Coleman Tool & Mfg. Co. originally specified air curtains to save monthly winter heating costs, but later discovered a dual purpose of filtering welding process smoke to significantly improve employee indoor air quality (IAQ).
“We hit two birds (energy savings and IAQ) with one stone (air curtain technology),” said Michael Coleman, president, Coleman Tool, Union Grove, WI. Industrial plants have used air curtains above open doorways for decades to save energy by separating interior and exterior environments. Coleman, a welding, machining, and metal fabrication company that specializes in replacement parts for waste disposal vehicles, followed the trend and specified air curtains for its new 60,000-square-foot plant, built by design/build company, Design 2 Construct (D2C), Jackson, WI. An in-house mechanical engineering team, which performed much of the building’s mechanical engineering requirements with D2C, specified air curtains for one 12 x 12-foot and two 16 x 16-foot overhead doors.
Coleman Tool now relies on one CFA and two CFC model air curtains, manufactured by Berner International, New Castle, PA, to retain heat while the doors are open, at a significant energy savings. Consequently, the building now maintains a 60 degree F plant wintertime temperature generated purely from the waste heat of its industrial welding process production.
This is contrary to its former building that didn’t have air curtains, used supplemental heaters, kept the shipping doors open more frequently, and used exhaust fans to expel welding smoke. Unfortunately wintertime heat was exhausted, too. However, the new building now incurs no supplemental winter heating costs, significantly reduces heat loss during open door periods, and re-circulates heated air through the air curtains, all which contribute to the company’s ongoing green and environmental-consciousness mission, according to Paul Bugner, head of maintenance.
The air curtains, which are activated manually or with a limit switch triggered by a door opening, help maintain the temperature because they eliminate outdoor air infiltration. Air curtain technology draws interior air from the facility and discharges it through field-adjustable (+/-20 degree) linear nozzles to produce a non-turbulent air stream that meets the floor approximately at the threshold of the door opening. Temperature differences and prevailing wind conditions cause the majority of air exchange and resulting energy loss across the opening. An air curtain can contain approximately 70 to 80 percent of that air and return it to the space. Because the air curtain discharges at velocities generally in the range from 3,000 to 6,500 ft/min., the strong airstream shield prevents outside air and even insect infiltration.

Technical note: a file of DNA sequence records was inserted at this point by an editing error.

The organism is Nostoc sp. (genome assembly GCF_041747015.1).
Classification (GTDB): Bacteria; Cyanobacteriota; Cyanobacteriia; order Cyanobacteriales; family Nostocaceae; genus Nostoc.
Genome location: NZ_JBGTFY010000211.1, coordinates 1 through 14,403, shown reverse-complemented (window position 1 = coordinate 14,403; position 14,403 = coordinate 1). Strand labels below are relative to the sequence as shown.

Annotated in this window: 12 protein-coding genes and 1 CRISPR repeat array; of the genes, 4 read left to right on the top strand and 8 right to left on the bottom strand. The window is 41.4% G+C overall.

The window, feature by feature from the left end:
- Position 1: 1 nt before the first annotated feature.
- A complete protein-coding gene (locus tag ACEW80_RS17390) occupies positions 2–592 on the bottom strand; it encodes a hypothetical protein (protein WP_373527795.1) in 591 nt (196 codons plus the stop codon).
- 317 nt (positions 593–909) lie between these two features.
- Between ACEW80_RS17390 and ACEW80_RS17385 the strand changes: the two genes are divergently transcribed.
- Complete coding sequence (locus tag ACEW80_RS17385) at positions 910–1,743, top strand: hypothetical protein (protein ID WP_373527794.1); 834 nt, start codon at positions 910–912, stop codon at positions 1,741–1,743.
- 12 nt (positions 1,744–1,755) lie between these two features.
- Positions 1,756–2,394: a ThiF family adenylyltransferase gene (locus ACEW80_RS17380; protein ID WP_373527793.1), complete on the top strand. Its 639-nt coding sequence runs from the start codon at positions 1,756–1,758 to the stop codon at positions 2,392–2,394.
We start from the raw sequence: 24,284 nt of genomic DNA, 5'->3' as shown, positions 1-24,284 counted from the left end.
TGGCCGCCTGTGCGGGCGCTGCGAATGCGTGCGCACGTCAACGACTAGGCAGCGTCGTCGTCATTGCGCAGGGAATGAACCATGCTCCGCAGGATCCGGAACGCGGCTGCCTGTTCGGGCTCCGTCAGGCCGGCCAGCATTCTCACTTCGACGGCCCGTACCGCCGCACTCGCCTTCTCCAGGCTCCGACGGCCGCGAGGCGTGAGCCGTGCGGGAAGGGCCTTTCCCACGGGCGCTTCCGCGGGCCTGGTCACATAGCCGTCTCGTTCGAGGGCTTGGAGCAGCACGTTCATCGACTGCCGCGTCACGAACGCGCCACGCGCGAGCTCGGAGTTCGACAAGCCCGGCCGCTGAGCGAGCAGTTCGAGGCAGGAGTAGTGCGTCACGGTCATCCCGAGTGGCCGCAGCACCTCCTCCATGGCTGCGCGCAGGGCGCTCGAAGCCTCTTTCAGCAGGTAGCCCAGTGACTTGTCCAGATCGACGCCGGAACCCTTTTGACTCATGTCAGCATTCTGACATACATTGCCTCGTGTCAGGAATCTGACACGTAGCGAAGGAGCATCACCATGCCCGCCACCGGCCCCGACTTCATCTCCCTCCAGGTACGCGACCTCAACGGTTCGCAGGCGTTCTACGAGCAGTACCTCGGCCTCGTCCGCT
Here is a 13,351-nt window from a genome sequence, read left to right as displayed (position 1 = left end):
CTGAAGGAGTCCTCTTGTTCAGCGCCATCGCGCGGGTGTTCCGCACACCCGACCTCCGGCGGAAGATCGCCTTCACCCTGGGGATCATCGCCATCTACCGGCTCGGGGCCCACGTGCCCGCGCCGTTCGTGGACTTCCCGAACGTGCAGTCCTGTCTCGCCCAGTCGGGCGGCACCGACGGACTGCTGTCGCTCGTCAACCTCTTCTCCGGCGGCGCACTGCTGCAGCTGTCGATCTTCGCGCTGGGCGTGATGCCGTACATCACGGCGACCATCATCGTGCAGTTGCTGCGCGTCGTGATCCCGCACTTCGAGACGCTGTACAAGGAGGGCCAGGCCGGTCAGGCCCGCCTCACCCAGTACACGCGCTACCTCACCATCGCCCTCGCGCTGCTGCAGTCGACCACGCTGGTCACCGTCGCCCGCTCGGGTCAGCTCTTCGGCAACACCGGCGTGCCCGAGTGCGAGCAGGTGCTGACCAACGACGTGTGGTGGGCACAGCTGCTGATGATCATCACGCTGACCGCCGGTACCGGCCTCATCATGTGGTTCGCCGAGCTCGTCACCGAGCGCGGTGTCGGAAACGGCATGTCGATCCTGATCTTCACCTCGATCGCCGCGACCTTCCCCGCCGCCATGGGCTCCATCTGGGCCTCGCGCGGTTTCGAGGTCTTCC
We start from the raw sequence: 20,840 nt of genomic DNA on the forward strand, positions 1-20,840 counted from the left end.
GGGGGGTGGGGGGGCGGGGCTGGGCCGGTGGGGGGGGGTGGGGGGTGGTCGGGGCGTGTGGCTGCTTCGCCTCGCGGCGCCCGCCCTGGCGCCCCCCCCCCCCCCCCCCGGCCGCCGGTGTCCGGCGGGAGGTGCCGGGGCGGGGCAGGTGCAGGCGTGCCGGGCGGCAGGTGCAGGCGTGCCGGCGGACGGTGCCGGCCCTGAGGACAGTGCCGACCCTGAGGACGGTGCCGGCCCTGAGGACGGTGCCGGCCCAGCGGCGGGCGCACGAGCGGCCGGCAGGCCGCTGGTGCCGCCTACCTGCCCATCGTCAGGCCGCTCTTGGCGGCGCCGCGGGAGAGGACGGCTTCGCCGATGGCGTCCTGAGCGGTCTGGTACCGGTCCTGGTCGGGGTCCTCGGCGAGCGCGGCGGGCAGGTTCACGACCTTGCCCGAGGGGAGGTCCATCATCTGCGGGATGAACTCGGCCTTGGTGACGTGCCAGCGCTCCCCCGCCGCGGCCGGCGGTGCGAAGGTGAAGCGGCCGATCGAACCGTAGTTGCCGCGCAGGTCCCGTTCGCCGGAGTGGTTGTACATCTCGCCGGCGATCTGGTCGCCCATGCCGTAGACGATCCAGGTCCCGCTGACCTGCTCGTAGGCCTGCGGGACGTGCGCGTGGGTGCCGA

To continually protect the door opening from these exterior forces, Berner factory-engineers these air curtain for size, air volume flow rate, airstream velocity, and discharge nozzle uniformity, which is critical to air curtain performance. These aerodynamic performances are certified by the Air Movement & Control Association (AMCA) International, an Arlington Heights, IL-based not-for-profit association that assures accuracy in the specification claims of air curtains, fans, blowers, and other air movement devices.
While Coleman Tool was racking up impressive energy savings figures with air curtains, the lack of air infiltration and cross-ventilation during the winter had affected IAQ. To control smoke and other airborne contaminants generated by Coleman Tools’ 10 Miller Electric welding bays and four igm Robotic Systems welding stations, mechanical engineers specified 14 Industrial Maid industrial air filter walls that surround the 15,000-square-foot welding area.
Despite the efficacy of the air cleaners, an estimated 20-percent of the smoke still rose up and out of the welding area, creating a haze throughout the plant. Energy savings were important, but not at the expense of IAQ, according to Coleman.
One expensive solution proposed adding tens of thousands of dollars worth of rooftop make-up air equipment to re-circulate heated air. Instead, Bugner theorized that the air curtains might serve a dual duty as air cleaners as well as energy savers. The high 16-foot height above the doorways was a strategic position to help the air curtains draw in the lofty haze.
Some air curtain manufacturers offer options for conventional filtration add-ons, however Bugner felt heavy industrial welding smoke would need a filter holder designed for quick and frequent replacements to keep labor expenses in check. Also, most conventional fiber filters carry a MERV (Minimum Efficiency Reporting Value) rating of 1 to 6, whereas welding smoke and particulates would need at least a MERV 8 filter—the same rating as the filters used in the welding area air cleaners. “We designed a filter holder we could manufacturer ourselves, required only 10 minutes or less to replace, was aesthetic, didn’t affect the air curtain’s airflow, and would use inexpensive off-the-shelf filters,” said Coleman, who has since applied for patents on the filter design to market it to industrial air curtain users needing heavy duty filtration.
The IAQ results have been significant. The haze is gone, the production floor’s air smells fresh, and the plant’s chronic asthma sufferers notice significant breathing improvements, according to Bugner. Coleman executives now believe all industrial buildings should be outfitted with air curtains for energy-saving environmental separation in addition to IAQ filtering reasons. “In our case we had to have air curtains to save energy, so the fact that they also boost IAQ is a bonus that carries little additional cost,” Bugner said. “Anyone that thinks they have a clean environment should put up an air curtain with a filter. They’ll find out the air isn’t as clean as they thought.”